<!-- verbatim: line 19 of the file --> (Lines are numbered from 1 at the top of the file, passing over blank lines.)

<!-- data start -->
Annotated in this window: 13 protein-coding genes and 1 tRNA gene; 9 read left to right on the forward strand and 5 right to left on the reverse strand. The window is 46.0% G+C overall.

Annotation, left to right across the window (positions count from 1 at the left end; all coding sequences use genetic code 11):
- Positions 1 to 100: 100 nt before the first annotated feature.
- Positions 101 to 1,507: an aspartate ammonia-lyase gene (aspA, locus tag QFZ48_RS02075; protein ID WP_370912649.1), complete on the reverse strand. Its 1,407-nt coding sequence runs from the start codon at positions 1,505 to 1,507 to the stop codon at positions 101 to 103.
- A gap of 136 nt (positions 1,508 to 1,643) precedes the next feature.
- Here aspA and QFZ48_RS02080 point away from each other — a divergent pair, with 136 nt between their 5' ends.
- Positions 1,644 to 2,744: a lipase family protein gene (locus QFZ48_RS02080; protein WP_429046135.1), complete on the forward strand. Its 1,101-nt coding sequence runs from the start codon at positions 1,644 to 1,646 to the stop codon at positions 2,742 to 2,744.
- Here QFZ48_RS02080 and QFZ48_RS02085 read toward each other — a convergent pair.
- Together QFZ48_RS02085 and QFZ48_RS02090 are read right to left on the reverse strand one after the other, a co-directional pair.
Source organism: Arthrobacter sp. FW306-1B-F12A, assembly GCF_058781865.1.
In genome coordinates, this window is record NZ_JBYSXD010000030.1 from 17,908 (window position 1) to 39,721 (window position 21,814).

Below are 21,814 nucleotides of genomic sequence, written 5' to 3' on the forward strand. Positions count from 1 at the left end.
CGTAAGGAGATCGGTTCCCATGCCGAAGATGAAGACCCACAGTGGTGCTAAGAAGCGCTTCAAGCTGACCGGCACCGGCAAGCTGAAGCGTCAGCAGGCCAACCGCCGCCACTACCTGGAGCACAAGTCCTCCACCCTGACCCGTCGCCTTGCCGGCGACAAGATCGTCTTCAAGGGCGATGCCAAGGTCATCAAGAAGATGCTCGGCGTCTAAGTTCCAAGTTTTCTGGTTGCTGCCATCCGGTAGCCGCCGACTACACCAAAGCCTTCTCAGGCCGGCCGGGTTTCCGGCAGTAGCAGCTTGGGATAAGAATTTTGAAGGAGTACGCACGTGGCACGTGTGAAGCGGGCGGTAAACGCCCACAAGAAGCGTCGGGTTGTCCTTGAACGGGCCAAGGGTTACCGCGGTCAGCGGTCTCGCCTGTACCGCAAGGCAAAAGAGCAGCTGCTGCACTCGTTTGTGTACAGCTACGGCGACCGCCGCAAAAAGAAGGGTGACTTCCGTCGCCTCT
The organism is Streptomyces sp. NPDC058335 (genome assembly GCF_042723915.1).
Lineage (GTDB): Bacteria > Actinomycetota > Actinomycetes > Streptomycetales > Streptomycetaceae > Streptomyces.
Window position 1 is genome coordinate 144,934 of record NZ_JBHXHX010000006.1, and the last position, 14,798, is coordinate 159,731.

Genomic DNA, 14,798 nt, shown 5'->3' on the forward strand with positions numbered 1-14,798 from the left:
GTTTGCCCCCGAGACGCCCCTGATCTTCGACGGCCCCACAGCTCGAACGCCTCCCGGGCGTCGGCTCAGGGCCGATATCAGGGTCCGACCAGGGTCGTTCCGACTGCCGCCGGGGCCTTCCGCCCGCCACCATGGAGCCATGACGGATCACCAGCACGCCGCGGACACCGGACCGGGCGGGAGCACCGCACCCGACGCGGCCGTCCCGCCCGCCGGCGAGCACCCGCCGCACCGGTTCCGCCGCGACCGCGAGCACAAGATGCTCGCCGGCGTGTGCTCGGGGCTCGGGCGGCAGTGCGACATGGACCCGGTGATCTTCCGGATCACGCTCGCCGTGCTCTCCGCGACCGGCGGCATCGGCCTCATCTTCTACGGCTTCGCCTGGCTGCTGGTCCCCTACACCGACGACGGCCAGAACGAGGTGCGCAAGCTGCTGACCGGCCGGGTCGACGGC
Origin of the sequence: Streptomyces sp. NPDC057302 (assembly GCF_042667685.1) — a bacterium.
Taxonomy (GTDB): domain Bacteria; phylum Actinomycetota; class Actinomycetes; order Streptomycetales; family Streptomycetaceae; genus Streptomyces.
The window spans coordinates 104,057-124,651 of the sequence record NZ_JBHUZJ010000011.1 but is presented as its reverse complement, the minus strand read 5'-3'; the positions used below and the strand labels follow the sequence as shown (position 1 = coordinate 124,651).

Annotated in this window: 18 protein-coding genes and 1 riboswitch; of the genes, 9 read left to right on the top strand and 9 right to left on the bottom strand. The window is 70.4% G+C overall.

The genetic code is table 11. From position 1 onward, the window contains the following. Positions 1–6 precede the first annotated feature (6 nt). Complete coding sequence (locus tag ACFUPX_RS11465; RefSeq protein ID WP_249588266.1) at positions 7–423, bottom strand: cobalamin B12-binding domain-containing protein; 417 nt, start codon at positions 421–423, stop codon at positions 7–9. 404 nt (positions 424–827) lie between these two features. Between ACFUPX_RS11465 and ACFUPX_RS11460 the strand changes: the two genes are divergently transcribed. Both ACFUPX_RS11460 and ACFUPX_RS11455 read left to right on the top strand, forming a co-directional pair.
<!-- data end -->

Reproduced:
Origin of the sequence: Streptomyces sp. NPDC057302 (assembly GCF_042667685.1) — a bacterium.